But would you say that it’d be necessary to get a technical cofounder before a developing a functional prototype/V1 product for fundraising or business reasons? Also would you be more inclined to join a seed or preseed company if your prospective cofounder was technical vs. nontechnical assuming all other things equal?


1. Is the downside risk in switching from finance to tech worth it for most people wanting to change careers in your opinion?

Thought process being that by starting off in your mid to late twenties learning to code you’re probably at best going to perform at the bottom end of the top quartile in tech in terms of outcomes. In finance on the other hand on average you’re going to be firmly in the top quartile in terms of outcomes by virtue of the fact you’re in a field like IB (PE exits, HF exits, AM exits, Corp Fin/Strat, etc.). 

2. Do you have any thoughts on MBA + CS dual degree programs (Booth MPCS and Penn MCIT come to mind)?

I’m thinking of going back for an MBA shortly and have seen they offer dual degree programs for people with little to no CS background. These seem like a great way to get a solid foundation before making a career change but I’m skeptical of the outcomes of graduates of these programs. For example, a lot of MBA associates are not technically proficient by virtue of the fact that they’ve never done an analyst stint and therefore end up failing. I have similar worries about switching to tech in that not having been in a junior engineering seat would kneecap me from staying and progressing within a company due to the lack of an analyst stint.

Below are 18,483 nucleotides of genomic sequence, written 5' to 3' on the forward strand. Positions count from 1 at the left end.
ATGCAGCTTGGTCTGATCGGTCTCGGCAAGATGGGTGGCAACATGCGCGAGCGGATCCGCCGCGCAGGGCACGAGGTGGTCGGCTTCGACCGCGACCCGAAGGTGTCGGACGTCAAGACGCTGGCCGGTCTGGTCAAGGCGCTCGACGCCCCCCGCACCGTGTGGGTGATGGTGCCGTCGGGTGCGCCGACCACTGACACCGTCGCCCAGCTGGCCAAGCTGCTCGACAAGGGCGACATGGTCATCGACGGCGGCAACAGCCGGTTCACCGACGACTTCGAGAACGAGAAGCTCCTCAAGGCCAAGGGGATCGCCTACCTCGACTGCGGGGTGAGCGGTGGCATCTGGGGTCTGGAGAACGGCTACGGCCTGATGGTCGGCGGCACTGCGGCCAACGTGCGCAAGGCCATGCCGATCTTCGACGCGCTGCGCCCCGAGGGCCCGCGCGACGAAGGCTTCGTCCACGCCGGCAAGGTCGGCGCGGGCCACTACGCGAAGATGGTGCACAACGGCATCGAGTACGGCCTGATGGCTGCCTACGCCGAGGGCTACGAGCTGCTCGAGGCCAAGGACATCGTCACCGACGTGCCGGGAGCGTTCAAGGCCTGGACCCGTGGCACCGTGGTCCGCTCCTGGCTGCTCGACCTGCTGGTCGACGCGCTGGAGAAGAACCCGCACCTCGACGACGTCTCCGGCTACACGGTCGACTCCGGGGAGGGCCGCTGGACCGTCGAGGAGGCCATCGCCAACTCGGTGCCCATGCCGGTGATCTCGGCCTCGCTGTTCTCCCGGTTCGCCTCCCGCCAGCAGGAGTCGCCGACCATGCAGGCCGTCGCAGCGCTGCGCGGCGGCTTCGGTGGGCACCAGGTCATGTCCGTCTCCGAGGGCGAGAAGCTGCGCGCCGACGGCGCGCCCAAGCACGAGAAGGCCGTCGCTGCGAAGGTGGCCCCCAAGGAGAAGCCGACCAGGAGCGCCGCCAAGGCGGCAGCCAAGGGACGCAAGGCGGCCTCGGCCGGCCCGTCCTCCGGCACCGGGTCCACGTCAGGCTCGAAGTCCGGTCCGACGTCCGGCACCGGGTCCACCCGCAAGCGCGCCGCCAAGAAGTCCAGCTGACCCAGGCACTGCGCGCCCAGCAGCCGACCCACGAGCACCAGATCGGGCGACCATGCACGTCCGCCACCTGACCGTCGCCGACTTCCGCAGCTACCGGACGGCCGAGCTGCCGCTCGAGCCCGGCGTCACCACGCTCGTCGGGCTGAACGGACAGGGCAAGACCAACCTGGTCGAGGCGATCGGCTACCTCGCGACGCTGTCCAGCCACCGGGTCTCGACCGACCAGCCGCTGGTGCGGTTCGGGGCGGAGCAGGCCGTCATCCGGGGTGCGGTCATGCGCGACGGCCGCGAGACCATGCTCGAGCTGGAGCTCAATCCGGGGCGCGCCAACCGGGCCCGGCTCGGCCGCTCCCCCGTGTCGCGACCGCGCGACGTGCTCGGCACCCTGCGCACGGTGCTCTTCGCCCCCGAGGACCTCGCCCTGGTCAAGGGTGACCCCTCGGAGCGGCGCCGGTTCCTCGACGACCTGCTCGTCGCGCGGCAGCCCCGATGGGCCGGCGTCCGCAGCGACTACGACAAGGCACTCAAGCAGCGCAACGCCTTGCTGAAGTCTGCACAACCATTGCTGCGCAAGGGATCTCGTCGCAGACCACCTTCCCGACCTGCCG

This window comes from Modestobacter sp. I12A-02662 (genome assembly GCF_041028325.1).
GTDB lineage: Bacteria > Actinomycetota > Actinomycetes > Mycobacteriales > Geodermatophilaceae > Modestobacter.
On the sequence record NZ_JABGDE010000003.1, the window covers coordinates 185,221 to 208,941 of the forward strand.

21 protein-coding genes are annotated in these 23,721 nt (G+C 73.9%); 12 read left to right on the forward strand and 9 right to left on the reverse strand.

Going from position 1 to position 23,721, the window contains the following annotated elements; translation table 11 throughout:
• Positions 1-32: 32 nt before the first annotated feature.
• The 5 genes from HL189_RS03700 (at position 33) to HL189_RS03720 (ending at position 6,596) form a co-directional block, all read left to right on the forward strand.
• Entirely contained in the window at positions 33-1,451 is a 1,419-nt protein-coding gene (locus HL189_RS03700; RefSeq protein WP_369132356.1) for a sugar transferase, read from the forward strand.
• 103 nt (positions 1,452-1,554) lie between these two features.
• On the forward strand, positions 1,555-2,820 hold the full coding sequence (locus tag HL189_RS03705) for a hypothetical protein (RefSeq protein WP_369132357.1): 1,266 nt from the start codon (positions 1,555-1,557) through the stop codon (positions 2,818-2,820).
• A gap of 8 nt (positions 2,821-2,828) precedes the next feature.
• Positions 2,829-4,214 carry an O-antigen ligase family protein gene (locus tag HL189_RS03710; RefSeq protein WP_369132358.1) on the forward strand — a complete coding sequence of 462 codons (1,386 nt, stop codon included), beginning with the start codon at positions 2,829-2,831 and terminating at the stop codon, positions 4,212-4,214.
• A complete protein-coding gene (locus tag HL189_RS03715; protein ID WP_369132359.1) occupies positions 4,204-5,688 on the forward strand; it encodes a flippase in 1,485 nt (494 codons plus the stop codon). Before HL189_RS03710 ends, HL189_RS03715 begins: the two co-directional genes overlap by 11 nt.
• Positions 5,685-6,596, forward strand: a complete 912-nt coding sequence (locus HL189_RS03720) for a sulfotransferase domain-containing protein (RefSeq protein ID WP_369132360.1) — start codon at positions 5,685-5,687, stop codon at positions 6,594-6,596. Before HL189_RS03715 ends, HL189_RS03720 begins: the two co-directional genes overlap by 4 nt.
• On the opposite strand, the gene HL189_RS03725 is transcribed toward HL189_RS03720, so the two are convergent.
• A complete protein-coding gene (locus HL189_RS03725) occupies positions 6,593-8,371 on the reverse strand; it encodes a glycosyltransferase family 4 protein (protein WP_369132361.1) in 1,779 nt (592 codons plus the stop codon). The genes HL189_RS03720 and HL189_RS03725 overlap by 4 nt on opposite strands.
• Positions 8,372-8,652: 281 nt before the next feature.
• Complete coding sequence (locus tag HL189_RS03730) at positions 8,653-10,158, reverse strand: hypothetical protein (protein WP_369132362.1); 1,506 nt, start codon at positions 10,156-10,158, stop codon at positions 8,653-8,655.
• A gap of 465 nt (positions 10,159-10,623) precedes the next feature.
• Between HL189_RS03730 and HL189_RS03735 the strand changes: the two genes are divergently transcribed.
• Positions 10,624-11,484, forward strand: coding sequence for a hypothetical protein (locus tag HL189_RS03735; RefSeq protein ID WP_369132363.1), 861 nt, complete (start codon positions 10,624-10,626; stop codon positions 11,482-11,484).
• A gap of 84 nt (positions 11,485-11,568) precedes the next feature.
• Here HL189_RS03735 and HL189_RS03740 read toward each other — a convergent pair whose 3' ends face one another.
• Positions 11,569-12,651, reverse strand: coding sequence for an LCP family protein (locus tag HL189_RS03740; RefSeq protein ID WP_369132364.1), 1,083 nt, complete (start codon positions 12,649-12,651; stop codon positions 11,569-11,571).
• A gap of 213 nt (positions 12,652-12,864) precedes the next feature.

3. Are there areas of tech you’d recommend pursuing for someone that enjoys the technical aspects of jobs without having to code more than half the time?

I like to code in small to medium amounts (would hate doing it all day every day) but like to solve complex problems and implement solutions. My limited research has led me mostly towards product management roles but would be curious if there are any other functions that you think are worth looking into.

4. Would you say most people you meet in the industry are normal?

I worked in sales at a legacy tech company (SAP/Oracle) and hated it. Most of my disliking my time there stems from the lack of intellectual stimulation being in sales, our product was shit (ERP), and nobody at our company was willing to look at problems/challenges objectively. For example, we were more than a decade late to the cloud and rather than acknowledge that shortcoming people would instead point to the companies scale and history for why we were actually on the cutting edge when in reality we were continuing to fall behind. 

Some of the culture rubbed me the wrong way as well and was borderline cultish. Everyone at our company was obsessed with our founder and picked up an obscure hobby of his that was in his autobiography. On his birthday despite being in a satellite office our entire staff went outside to eat cake and sing happy birthday to him. If that weren’t weird enough already this whole thing was being recorded by a drone and sent on slack to other offices who did the exact same thing. If he were going to see any of this it would still be weird but there is absolutely no chance this dude had any idea this was going on. I had several other coworkers who lived in vans and do personal grooming at the office (shaving/showering/brushing teeth).